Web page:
Smaller tumors, less cancer-driving proteins seen with trisomic cells
SAN FRANCISCO — Having an extra chromosome may suppress cancer, as long as things don’t get stressful, a new study suggests. The finding may help scientists unravel a paradox: Cells with extra chromosomes grow slower than cells with the usual two copies of each chromosome, but cancer cells, which grow quickly, often have additional chromosomes. Researchers have thought that perhaps extra chromosomes and cancer-causing mutations team up to produce tumors.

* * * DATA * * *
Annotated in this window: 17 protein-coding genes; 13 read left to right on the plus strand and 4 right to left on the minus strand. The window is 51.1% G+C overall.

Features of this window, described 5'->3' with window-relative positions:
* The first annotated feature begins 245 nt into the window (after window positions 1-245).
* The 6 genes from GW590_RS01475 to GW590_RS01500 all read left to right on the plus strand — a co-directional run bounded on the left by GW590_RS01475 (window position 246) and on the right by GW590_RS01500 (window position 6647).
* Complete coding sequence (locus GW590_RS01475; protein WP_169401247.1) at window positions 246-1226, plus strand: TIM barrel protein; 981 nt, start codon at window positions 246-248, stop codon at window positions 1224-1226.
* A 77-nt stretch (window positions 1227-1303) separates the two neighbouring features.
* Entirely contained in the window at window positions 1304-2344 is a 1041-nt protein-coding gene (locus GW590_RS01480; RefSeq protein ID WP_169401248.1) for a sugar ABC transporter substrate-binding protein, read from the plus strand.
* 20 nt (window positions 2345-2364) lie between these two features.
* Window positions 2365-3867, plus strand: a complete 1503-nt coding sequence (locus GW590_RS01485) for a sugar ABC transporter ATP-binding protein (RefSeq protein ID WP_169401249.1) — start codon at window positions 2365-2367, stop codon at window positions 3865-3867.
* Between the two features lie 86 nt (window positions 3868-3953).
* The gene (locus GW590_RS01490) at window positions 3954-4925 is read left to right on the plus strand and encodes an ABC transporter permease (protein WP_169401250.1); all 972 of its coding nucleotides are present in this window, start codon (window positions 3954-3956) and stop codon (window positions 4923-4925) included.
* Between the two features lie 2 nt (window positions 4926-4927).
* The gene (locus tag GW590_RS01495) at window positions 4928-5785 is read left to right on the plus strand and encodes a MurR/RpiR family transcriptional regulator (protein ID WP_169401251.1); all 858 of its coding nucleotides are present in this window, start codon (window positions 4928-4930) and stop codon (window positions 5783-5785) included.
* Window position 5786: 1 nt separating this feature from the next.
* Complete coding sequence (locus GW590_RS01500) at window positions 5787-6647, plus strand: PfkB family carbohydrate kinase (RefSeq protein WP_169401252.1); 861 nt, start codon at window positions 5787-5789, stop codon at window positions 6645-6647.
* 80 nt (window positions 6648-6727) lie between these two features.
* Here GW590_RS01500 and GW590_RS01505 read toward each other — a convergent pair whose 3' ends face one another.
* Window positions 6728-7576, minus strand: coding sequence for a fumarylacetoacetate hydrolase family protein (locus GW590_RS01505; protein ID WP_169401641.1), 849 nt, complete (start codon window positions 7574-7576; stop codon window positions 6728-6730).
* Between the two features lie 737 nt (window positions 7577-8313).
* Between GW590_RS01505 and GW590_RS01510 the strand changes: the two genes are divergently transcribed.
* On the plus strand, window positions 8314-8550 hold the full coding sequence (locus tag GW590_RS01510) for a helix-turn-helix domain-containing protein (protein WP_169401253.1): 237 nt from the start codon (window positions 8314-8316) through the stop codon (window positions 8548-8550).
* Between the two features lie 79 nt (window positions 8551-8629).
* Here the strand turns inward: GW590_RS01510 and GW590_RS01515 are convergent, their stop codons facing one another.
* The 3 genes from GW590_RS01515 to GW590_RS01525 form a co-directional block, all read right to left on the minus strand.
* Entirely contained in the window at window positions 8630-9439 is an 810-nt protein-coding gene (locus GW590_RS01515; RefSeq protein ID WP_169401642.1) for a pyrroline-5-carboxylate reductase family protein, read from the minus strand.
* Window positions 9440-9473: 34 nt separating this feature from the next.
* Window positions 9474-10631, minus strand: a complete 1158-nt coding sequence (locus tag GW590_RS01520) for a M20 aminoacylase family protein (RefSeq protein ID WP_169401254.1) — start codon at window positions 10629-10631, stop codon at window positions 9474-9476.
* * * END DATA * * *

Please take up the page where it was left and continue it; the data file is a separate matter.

Jason Sheltzer, a cell biologist at Cold Spring Harbor Laboratory in New York, and colleagues examined the effect of having an extra chromosome in mouse cells that also have cancer-promoting mutations. Cells with an extra copy of a chromosome — known as trisomic cells — grew slower in lab dishes and formed smaller tumors in mice than cells with cancer mutations but no extra chromosomes. Even when trisomic cells carry cancer-associated genes on the extra chromosome, the cells make less